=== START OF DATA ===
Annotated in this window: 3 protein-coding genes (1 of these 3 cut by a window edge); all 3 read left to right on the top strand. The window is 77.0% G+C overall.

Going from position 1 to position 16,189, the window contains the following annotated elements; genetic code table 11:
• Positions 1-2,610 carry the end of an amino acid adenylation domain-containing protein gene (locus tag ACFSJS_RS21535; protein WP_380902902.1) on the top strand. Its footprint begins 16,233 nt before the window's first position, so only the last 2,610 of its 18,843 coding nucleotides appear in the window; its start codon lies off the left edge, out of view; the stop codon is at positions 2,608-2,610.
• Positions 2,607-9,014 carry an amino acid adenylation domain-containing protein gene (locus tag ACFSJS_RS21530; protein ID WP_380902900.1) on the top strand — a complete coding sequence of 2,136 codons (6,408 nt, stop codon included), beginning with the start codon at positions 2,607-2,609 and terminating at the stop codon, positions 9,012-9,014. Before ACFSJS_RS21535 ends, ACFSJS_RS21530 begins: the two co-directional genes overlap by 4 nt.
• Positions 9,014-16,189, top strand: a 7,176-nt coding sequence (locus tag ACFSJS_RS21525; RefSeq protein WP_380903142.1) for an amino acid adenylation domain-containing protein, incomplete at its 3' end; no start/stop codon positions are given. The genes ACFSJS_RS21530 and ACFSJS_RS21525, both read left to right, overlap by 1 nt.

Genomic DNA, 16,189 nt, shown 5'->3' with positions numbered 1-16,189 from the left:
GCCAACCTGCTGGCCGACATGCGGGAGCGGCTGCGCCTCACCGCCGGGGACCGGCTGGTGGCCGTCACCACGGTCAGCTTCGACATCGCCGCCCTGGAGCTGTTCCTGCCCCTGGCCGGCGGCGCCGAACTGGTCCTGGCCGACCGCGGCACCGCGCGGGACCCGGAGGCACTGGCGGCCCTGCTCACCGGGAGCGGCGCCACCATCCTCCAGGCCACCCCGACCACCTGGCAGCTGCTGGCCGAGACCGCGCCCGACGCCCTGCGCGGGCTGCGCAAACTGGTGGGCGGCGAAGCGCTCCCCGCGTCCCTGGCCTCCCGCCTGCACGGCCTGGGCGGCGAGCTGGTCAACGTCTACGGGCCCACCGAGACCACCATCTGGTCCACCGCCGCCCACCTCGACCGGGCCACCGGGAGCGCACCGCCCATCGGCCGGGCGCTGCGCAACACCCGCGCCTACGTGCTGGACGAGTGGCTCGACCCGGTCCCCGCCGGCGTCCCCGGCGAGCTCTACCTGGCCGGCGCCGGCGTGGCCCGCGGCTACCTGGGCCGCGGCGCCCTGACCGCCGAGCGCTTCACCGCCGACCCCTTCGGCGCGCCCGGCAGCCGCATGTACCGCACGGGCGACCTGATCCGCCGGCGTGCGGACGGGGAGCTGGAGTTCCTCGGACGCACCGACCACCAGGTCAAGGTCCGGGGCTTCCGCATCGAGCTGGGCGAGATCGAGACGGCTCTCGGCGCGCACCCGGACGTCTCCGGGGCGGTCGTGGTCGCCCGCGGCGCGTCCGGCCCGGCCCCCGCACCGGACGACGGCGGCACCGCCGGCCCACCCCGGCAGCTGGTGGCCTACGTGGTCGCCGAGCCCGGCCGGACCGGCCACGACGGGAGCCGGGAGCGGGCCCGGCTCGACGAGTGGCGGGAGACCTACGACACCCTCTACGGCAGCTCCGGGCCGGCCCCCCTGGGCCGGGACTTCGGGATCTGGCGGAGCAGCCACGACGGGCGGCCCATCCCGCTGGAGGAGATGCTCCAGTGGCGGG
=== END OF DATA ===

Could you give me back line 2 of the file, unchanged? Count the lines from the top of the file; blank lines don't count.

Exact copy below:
Going from position 1 to position 16,189, the window contains the following annotated elements; genetic code table 11: